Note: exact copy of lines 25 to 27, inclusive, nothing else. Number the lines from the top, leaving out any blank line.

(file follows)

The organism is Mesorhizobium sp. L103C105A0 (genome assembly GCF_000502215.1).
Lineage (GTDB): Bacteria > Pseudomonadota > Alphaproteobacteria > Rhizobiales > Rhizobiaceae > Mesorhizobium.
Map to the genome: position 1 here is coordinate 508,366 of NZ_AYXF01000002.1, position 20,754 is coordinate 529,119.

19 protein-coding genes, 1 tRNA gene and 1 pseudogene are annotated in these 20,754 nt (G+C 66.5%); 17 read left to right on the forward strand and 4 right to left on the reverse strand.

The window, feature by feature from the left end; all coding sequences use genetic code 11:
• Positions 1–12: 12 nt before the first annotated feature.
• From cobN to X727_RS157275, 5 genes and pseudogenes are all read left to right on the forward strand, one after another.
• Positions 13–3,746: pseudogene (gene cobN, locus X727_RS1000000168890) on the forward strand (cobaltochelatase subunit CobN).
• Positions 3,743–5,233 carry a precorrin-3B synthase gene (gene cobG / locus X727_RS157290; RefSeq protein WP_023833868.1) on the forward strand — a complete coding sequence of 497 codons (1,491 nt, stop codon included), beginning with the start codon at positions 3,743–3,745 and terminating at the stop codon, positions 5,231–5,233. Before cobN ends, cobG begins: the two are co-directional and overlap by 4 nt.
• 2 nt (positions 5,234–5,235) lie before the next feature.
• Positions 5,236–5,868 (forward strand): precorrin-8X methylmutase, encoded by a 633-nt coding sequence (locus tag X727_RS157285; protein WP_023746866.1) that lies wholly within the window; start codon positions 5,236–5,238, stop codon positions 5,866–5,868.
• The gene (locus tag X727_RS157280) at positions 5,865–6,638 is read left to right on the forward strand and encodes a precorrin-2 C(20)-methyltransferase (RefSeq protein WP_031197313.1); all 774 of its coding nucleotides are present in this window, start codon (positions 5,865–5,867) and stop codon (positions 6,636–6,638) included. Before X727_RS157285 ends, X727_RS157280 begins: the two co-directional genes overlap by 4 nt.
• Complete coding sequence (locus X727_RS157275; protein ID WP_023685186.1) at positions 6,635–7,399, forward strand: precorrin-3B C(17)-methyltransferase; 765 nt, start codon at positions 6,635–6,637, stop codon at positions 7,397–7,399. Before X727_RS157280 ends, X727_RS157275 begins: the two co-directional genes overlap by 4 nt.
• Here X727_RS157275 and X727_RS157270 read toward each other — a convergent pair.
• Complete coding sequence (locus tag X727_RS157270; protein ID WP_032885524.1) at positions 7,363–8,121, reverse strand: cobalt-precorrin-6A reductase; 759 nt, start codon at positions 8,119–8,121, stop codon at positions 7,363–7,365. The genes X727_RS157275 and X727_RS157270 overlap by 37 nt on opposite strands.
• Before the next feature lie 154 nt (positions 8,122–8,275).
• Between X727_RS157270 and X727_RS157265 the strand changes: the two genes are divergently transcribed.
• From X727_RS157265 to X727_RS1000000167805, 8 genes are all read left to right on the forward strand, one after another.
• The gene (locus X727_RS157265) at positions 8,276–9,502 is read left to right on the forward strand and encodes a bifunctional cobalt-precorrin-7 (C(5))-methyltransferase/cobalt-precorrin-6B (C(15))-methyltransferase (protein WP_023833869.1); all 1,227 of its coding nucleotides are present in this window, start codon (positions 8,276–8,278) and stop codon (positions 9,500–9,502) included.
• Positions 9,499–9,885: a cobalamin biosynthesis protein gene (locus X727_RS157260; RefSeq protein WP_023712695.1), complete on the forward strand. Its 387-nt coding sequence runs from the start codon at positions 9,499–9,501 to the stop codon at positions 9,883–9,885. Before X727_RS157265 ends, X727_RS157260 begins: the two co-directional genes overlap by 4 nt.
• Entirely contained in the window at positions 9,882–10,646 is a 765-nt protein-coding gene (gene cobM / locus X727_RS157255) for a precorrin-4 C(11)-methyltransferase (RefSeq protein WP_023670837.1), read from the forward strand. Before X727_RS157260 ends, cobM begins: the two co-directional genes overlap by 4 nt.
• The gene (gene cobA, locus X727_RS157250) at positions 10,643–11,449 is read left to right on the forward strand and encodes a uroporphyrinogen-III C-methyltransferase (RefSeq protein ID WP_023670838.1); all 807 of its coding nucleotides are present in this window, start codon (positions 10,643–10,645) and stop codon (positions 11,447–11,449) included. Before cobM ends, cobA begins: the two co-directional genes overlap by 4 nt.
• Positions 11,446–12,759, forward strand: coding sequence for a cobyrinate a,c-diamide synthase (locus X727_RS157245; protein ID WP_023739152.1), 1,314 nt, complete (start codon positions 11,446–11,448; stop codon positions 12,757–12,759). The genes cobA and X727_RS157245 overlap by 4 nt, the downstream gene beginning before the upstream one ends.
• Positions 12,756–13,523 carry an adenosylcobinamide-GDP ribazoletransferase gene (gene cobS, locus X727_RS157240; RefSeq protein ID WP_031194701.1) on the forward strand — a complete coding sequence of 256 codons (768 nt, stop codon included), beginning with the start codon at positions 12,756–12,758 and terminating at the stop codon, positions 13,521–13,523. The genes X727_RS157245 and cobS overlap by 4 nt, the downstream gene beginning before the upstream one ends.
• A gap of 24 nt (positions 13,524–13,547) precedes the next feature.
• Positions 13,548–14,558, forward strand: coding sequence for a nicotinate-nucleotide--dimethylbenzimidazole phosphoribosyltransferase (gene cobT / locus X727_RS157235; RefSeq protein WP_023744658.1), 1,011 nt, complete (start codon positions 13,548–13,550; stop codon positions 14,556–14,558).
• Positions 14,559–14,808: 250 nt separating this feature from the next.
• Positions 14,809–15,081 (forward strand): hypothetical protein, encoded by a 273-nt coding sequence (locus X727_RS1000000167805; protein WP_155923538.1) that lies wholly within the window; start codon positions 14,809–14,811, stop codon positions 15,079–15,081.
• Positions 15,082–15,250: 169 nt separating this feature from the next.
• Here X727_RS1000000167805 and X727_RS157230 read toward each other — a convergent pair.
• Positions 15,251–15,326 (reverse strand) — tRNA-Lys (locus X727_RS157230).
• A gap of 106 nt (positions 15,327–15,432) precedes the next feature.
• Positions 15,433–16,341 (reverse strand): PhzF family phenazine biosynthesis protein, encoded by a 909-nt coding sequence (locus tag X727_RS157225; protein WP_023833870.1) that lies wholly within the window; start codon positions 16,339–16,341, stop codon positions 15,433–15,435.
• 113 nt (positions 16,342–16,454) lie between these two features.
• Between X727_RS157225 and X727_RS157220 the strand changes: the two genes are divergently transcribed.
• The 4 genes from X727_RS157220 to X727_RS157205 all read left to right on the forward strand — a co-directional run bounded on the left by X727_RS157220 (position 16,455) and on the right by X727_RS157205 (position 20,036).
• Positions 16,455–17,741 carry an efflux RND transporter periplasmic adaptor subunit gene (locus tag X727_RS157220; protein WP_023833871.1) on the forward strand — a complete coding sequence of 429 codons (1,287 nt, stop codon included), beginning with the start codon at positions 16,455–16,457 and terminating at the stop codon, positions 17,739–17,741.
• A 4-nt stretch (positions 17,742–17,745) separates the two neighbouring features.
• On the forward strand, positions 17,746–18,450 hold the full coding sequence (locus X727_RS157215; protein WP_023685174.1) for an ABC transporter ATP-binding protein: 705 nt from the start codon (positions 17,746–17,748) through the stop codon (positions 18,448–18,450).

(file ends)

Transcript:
• A gap of 24 nt (positions 13,524–13,547) precedes the next feature.
• Positions 13,548–14,558, forward strand: coding sequence for a nicotinate-nucleotide--dimethylbenzimidazole phosphoribosyltransferase (gene cobT / locus X727_RS157235; RefSeq protein WP_023744658.1), 1,011 nt, complete (start codon positions 13,548–13,550; stop codon positions 14,556–14,558).
• Positions 14,559–14,808: 250 nt separating this feature from the next.